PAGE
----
"Romance" originally referred not to a specific literary genre of art but to the vernacular French language which was called romanz (meaning that it was derived from the language spoken by the Romans)

The "courtly love" relationship is modelled on the feudal relationship between a knight and his liege lord. The knight serves his courtly lady (love service) with the same obedience, sacrifice and loyalty which he owes to his liege lord. She is in complete control of the love relationship, while he owes her obedience and submission.

The knight's love for the lady inspires him to do great deeds, in order to be worthy of her love or to win her favor. Thus "courtly love" was originally construed as an ennobling force whether or not it was consummated, and even whether or not the lady knew about the knight's love or loved him in return.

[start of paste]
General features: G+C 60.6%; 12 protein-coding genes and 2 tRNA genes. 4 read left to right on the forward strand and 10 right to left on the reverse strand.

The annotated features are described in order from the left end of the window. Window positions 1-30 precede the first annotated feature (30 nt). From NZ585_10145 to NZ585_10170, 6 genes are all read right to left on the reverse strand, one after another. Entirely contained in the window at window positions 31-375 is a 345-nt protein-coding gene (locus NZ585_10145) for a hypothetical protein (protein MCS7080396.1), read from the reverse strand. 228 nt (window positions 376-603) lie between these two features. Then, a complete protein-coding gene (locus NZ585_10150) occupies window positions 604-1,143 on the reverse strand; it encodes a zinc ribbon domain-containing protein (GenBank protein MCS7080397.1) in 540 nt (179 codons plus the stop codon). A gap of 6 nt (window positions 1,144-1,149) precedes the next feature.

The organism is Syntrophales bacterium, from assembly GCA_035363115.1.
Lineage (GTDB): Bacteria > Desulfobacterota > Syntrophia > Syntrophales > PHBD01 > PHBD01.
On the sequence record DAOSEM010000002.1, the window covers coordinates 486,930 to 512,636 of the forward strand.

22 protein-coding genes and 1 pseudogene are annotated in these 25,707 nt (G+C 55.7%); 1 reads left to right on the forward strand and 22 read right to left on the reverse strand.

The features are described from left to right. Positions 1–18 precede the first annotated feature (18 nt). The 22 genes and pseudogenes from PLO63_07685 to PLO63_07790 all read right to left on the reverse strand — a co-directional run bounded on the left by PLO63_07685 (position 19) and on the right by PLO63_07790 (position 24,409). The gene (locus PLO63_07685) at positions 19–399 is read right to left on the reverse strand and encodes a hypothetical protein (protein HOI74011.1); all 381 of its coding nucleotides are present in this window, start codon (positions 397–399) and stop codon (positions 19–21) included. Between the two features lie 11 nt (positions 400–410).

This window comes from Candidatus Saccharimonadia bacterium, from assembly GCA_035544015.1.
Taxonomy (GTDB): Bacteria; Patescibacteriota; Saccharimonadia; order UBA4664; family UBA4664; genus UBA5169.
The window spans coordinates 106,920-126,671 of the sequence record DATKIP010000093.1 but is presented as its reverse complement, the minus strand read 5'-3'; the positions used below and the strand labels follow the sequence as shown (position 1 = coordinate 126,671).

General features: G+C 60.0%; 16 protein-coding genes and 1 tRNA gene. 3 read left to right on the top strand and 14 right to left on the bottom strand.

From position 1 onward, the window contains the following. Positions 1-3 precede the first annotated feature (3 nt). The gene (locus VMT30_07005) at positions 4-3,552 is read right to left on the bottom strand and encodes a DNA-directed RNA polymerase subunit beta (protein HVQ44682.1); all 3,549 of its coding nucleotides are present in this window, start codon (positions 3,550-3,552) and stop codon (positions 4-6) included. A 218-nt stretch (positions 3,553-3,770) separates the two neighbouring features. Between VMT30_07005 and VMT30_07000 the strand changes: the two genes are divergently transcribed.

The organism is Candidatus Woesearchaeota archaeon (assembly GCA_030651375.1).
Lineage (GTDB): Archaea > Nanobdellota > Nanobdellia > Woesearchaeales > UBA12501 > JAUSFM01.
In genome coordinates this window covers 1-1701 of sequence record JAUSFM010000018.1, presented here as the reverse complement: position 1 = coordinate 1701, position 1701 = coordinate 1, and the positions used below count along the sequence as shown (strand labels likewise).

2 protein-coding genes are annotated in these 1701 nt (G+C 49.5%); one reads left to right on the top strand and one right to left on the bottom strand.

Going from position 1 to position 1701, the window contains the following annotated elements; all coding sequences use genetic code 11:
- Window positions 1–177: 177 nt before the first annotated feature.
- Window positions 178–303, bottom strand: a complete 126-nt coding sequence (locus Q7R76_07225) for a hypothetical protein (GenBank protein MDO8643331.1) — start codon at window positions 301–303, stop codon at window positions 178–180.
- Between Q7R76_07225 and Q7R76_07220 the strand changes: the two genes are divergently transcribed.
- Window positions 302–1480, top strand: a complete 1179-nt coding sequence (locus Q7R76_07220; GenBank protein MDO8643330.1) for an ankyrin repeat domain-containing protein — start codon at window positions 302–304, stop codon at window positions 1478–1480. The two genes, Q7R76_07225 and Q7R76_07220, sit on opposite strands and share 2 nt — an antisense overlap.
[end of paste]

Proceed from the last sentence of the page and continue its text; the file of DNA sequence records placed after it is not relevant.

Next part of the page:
In Greek mythology, Apollo, the Greek god of archery is seen bearing the Golden Bow. Hephaestus gave it to him when he was a child after Apollo asked for it, needing the bow and arrows to protect his mother, Leto, from Python. After receiving them, Apollo cornered Python in the sacred cave at Delphi. Apollo killed the monster but had to be punished for it, since Python was a child of Gaea. Hence, he was exiled from Olympus for a long time.




The Sagittarius symbol is the ninth astrological sign, which is associated with the constellation Sagittarius and spans 240–270th degrees of the Zodiac and is depicted as a glyph with an Archer's arrow pointed skyward. As an archer, Sagittarius is said never to fail in hitting the mark and this depiction alludes to the power of prophecy, hence, the claim that seers and prophets are born in this sign.